My compositions for frame drums are informed by my experience in American rudimental drumming, some traditional Arabic rhythms, a little South Indian influence borrowed from Glen Velez and N. Scott Robinson, and my own experience with West African drumming. Quatrinity, for example, uses 5-stroke rolls, ruffs, and 11-stroke rolls (executed with the fingers) from rudimental drumming, one-handed kanjira “rolls” from South Indian drumming, and the ubiquitous gankogui bell pattern from West Africa. One of my most recent compositions, Rhythmic Journey No.1 : Conakry to Harare for tar, employs traditional djembe rhythms from Guinea, West Africa sandwiched around a brief reference to the traditional rudimental snare drum solo, Three Camps, before moving on to rhythms derived from a traditional kalimba tune called “Chigwaya” from Zimbabwe and a tune for mbira dzavadzimu titled “Kuzanga.” My first solo for riq, Another New Riq, was influenced almost entirely from the rhythmic feel of the Malinke dance rhythm “Manjani,” even though there aren’t any direct quotes from the original dance rhythm in the piece.
One of my favorite compositions that I don’t think has been performed very often is Etude in Arabic Rhythms from Four Solos for Frame Drums. It’s a great introduction to seven traditional Arabic rhythms: “Dawr Hindi,” “Malfuf,” “Maqsum,” “Saudi,” “Chiftetelli,” “Nawwari,” and “Masmudi.”

Nearly all my frame drum works were written for my students to play on their degree recitals. Way back in the ‘80s, when I was so enthralled with this amazing “new” medium of musical expression, I began writing pieces for the simple reason that my students and I didn’t have any pieces to play on these extraordinarily versatile instruments. I have since encouraged my students to transcribe rhythms, keep their own notebooks of grooves, and compose their own pieces. My best advice is, “If I can do it, you can do it!”

Playing frame drums for me is a visceral experience unmatched by any experience I’ve ever had playing stick drums. There is something about having direct contact with the membrane, and the feel of the various sounding areas of the drum, that seems to put my entire body into vibration. I wanted to give my students an opportunity to have that kind of visceral experience, so I wrote some pieces for them. In the process, I developed an eclectic compositional style that drew on my experiences as a percussionist playing a large variety of music from a wide cultural, geographical, and historical range. Come to think about it, maybe that’s what being a percussionist is all about.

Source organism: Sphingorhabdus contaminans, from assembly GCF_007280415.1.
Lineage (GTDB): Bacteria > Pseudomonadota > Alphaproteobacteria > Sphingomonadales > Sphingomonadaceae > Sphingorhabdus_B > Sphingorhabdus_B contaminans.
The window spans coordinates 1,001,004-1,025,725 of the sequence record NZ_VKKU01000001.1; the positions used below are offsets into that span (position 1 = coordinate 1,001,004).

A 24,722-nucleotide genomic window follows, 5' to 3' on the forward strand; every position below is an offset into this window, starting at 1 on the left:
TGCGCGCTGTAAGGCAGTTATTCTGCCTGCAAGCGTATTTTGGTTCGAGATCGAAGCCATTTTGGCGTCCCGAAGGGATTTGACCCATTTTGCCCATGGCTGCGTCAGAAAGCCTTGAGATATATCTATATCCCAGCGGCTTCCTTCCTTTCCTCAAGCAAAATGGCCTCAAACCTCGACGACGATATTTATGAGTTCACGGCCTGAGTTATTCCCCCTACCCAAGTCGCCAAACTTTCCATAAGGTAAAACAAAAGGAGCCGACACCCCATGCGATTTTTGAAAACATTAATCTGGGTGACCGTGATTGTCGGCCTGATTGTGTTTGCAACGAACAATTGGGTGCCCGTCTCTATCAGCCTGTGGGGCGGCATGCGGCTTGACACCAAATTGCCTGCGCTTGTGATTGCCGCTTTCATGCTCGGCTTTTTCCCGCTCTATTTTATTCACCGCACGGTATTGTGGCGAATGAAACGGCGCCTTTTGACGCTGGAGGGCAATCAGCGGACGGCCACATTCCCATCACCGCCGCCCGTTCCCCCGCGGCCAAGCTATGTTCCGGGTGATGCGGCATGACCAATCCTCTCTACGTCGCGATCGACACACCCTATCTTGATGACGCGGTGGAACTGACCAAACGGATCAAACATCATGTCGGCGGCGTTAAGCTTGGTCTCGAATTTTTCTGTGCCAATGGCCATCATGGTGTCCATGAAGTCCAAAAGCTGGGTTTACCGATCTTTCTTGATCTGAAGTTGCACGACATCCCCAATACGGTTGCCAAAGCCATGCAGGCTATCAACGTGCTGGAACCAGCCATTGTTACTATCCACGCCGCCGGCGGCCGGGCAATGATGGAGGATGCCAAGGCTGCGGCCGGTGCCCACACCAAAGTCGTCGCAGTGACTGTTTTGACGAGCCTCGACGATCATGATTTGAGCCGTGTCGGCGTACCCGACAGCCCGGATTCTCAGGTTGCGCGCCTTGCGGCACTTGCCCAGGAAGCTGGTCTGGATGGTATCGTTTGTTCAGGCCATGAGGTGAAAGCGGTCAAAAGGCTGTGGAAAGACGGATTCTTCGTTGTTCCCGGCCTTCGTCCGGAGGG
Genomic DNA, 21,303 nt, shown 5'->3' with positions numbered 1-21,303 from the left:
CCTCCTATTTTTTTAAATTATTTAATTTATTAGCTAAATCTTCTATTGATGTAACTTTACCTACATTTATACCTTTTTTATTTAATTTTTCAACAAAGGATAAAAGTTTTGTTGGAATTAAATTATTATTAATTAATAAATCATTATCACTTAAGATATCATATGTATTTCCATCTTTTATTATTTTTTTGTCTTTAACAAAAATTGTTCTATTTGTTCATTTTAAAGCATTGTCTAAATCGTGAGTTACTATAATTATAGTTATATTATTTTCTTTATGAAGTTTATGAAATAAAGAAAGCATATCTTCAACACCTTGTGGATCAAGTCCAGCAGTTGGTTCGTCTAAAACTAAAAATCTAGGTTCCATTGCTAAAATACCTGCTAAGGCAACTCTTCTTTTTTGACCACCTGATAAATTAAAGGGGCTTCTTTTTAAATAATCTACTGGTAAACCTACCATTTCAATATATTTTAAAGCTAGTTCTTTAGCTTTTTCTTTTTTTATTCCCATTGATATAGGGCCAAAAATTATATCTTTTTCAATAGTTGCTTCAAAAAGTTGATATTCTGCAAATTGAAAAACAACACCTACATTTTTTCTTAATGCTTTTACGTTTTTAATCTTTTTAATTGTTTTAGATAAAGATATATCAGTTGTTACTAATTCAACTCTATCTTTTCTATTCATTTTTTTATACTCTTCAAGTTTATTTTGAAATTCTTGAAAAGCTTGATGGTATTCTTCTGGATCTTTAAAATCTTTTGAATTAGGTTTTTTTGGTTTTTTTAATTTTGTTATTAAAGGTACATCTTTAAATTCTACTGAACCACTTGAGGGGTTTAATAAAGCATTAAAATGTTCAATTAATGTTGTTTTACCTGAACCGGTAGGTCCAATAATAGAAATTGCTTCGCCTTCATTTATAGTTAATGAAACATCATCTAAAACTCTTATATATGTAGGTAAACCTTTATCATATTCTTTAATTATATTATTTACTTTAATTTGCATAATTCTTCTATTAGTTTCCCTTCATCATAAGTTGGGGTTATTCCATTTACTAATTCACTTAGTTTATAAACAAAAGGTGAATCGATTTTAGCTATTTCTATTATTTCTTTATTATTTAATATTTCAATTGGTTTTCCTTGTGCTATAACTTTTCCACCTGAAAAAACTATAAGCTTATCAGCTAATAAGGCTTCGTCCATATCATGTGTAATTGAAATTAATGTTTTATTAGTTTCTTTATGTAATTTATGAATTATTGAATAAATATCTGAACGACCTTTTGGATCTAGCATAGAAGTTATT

Welcome to the B. Michael Williams blog


Welcome to my news page and blog.  Over the years I’ve had experiences or insights that I thought were worth sharing with a wider audience, but may not have been so significant or thoroughly researched as to warrant a published article. Perhaps this blog will be the perfect venue for little tidbits I’ve discovered about this and that.

I guess I’m a bit of an anomaly in the percussion world, but maybe not. After all, percussionists are by nature “jacks of all trades.” I began my career as an orchestral percussionist and high school band director, then did some research and writing on John Cage, wrote some pieces for frame drums, studied West African drumming, and later learned to play a lamellaphone from Zimbabwe. Some years ago I remember asking a colleague what he’d thought of an article I’d recently published about Stockhausen’s percussion solo No. 9 Zyklus. His response was, “You wrote that? I thought it was another Michael Williams.”

The fact is, diversity is what we percussionists do best. My teacher at Northwestern University, Terry Applebaum, always said, “Our virtuosity is our versatility.” I took that wisdom to heart and it is a major platform in my teaching philosophy. Anyway, I hope to engage you on these pages with some observations, experiences, and my own questions about a variety of topics; frame drums, djembe, contemporary percussion, percussion education, mbira, and my own musings about everything from Almglocken to Zen.

Thanks for visiting… and come back any time!